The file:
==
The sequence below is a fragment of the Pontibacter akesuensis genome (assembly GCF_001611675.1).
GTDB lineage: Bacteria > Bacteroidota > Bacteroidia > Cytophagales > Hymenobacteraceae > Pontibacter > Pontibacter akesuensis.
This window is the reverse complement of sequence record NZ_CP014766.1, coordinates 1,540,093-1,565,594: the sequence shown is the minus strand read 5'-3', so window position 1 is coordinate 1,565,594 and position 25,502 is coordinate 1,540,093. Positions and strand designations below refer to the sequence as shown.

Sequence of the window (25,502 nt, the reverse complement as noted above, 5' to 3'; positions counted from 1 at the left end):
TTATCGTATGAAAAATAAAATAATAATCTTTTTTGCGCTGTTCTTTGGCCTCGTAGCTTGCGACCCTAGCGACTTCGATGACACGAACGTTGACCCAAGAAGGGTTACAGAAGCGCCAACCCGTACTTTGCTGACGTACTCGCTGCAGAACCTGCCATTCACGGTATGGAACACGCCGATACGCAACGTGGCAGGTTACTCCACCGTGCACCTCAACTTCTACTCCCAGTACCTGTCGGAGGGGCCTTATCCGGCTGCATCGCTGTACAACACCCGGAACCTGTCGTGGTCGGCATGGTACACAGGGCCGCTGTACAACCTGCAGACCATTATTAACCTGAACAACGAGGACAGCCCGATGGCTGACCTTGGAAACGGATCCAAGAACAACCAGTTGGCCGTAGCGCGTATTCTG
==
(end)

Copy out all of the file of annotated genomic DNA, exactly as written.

The sequence below is a fragment of the Pontibacter akesuensis genome (assembly GCF_001611675.1).
GTDB lineage: Bacteria > Bacteroidota > Bacteroidia > Cytophagales > Hymenobacteraceae > Pontibacter > Pontibacter akesuensis.
This window is the reverse complement of sequence record NZ_CP014766.1, coordinates 1,540,093-1,565,594: the sequence shown is the minus strand read 5'-3', so window position 1 is coordinate 1,565,594 and position 25,502 is coordinate 1,540,093. Positions and strand designations below refer to the sequence as shown.

Sequence of the window (25,502 nt, the reverse complement as noted above, 5' to 3'; positions counted from 1 at the left end):
TTATCGTATGAAAAATAAAATAATAATCTTTTTTGCGCTGTTCTTTGGCCTCGTAGCTTGCGACCCTAGCGACTTCGATGACACGAACGTTGACCCAAGAAGGGTTACAGAAGCGCCAACCCGTACTTTGCTGACGTACTCGCTGCAGAACCTGCCATTCACGGTATGGAACACGCCGATACGCAACGTGGCAGGTTACTCCACCGTGCACCTCAACTTCTACTCCCAGTACCTGTCGGAGGGGCCTTATCCGGCTGCATCGCTGTACAACACCCGGAACCTGTCGTGGTCGGCATGGTACACAGGGCCGCTGTACAACCTGCAGACCATTATTAACCTGAACAACGAGGACAGCCCGATGGCTGACCTTGGAAACGGATCCAAGAACAACCAGTTGGCCGTAGCGCGTATTCTG